Sunday, February 13, 2011

Security Support Provider Interface (SSPI)

Tip   : SSPI is a common interface between transport-level applications, such as Microsoft Remote Procedure Call (RPC), and security providers, such as Windows Distributed   Security. SSPI allows a transport application to call one of several security providers to obtain an authenticated connection. These calls do not require extensive knowledge of the security protocol's details.

Details  Applications initialize SSPI using the following steps to secure a network connection for most security packages:

  • Using SecBufferDesc and SecBuffer
Communication often involves potentially large amounts of data or data of unknown length. Sending and receiving data is done in similar or identical fashion in both of these cases. To deal with unknown length and potentially large amounts of data, SSPI communication is done using two structures, SecBufferDesc and SecBuffer.

  • Initializing SSPI
The following steps initialize SSPI:
Ø       Writing and Installing a Security Support Provider
Ø       Initializing the Security Package
Ø       Getting Information About Security Packages
Ø       Using Security Packages

  • Establishing a Secure Connection with Authentication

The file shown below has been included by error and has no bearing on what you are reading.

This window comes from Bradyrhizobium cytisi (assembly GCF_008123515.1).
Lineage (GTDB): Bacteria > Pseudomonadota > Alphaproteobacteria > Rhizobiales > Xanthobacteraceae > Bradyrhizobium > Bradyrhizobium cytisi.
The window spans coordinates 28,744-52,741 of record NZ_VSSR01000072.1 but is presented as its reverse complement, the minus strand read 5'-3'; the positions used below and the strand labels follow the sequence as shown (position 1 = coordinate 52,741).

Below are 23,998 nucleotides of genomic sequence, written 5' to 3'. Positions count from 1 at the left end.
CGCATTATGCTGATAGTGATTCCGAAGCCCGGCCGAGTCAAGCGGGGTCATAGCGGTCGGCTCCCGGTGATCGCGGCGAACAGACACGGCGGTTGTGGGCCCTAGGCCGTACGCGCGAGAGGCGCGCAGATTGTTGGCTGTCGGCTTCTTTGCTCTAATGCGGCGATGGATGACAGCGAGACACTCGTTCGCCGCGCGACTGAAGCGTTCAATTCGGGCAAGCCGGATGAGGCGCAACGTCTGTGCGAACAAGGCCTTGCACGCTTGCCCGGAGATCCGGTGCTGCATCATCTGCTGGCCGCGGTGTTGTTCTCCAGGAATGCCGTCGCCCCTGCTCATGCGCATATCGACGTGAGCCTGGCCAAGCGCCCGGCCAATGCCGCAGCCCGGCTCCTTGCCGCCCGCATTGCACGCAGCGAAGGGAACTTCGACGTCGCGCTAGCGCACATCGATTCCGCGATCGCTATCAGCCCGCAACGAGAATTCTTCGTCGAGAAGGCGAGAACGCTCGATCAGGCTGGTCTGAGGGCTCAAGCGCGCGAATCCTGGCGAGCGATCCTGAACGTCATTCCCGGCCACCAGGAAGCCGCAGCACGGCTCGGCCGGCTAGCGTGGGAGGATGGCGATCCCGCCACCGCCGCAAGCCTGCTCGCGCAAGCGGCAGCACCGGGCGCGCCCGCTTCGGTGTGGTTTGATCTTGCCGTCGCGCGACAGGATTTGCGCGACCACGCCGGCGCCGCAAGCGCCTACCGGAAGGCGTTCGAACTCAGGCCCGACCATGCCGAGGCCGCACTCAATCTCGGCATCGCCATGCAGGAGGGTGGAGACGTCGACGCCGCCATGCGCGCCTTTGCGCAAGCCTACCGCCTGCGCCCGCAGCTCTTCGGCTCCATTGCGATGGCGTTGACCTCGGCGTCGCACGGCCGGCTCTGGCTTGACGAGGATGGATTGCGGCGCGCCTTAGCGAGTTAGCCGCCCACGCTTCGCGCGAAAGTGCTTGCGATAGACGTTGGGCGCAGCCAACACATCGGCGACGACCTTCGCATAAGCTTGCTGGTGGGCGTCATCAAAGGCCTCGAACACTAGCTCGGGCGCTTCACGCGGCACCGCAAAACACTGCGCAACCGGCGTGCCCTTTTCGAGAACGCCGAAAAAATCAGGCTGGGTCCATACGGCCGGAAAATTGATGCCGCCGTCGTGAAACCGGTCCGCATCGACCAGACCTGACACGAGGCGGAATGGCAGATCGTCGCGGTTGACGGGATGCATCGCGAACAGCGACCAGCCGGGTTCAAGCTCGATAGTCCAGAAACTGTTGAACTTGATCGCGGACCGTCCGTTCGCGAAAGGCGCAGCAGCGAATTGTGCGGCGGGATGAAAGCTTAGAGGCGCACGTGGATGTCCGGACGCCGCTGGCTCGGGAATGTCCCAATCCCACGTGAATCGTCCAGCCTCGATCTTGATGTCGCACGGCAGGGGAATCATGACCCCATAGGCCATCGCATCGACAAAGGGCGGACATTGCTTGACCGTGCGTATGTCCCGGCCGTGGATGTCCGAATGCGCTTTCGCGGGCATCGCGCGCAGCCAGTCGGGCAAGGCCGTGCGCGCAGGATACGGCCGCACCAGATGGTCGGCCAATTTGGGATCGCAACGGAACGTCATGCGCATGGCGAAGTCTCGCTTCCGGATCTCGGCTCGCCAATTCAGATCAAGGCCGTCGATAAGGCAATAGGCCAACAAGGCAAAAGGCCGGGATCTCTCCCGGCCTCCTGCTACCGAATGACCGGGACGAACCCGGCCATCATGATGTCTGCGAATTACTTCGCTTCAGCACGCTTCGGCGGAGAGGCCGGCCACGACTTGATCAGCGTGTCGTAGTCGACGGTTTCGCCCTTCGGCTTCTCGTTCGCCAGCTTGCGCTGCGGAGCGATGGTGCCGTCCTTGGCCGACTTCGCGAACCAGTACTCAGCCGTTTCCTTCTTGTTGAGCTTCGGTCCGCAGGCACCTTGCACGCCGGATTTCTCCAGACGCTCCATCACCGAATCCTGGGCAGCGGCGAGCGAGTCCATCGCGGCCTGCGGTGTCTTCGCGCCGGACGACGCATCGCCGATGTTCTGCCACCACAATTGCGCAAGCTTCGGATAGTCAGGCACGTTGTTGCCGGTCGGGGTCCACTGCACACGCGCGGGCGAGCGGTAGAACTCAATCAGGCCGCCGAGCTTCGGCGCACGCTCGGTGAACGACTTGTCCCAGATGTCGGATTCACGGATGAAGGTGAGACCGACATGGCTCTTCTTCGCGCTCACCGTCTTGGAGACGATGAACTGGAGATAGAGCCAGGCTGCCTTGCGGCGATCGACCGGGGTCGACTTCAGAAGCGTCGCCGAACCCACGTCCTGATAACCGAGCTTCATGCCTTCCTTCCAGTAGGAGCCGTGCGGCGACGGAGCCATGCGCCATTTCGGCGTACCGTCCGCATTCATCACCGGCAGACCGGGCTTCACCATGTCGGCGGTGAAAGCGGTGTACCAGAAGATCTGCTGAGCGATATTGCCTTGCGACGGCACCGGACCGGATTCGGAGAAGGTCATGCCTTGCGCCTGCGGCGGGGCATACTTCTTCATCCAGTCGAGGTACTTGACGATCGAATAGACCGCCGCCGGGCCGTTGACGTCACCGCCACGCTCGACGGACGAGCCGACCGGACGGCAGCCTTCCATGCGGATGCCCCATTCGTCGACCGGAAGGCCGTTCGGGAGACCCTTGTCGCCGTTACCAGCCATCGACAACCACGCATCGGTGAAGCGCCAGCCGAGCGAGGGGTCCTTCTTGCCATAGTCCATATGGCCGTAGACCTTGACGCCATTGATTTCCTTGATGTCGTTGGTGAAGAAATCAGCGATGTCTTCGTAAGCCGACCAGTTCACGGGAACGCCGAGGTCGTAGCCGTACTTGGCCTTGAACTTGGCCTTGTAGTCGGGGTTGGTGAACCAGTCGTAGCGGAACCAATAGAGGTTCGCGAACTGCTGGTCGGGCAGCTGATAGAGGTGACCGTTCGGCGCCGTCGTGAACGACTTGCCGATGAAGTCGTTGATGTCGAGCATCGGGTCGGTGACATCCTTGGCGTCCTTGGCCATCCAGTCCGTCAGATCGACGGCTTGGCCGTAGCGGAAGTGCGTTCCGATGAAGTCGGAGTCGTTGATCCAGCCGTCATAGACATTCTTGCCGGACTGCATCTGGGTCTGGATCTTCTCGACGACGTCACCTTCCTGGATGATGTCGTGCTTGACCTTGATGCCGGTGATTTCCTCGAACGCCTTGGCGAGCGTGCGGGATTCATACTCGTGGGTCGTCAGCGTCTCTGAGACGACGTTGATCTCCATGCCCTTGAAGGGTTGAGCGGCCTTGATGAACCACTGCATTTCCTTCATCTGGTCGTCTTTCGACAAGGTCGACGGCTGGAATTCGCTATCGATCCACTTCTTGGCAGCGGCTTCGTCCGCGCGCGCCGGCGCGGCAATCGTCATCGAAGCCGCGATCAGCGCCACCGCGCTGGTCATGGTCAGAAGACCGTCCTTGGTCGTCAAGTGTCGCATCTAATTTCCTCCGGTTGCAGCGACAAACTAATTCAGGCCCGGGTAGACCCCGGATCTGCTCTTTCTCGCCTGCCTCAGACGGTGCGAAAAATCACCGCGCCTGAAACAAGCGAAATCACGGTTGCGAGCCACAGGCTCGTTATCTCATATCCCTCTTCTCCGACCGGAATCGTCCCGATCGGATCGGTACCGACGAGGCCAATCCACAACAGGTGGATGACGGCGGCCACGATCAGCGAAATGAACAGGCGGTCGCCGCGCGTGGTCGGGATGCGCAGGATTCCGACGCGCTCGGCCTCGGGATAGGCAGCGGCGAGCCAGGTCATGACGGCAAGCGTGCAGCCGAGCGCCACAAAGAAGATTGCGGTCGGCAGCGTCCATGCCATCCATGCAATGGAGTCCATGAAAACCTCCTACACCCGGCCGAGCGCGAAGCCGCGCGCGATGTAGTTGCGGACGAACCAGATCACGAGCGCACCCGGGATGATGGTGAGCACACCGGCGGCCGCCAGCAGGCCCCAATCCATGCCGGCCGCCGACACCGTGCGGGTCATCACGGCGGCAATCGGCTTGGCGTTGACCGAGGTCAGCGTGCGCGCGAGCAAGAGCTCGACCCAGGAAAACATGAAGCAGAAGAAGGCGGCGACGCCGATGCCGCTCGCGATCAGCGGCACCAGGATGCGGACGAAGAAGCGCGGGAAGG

In a client/server application protocol, a server binds to a communication port such as a socket or an RPC interface. The server then waits for a client to connect and request service. The role of security at connection setup is two-fold in the case of mutual authentication:
Ø       Client authentication by the server.
Ø       Server authentication by the client.

  • Ensuring Communication Integrity During Message Exchange
The client or server passes the security context and a message to the MakeSignature function to generate a secure signature that prevents the message from being modified while in transit. The receiver of the message calls the VerifySignature function. VerifySignature uses the information in the signature to verify that the message received was not modified during transmission. The client and server can also exchange encrypted messages using EncryptMessage (General) and DecryptMessage (General).

  • Ending an SSPI Session
After the client and server have finished communicating, both sides call the DeleteSecurityContext function with their respective context handles. When the client has finished communicating with any server or has finished using the additional credentials passed to the AcquireCredentialsHandle function, the client must call the FreeCredentialsHandle function. When the server is ready to shut down and before unloading the DLL, the server must call DeleteSecurityContext.


Posted By : Rijesh T.K.

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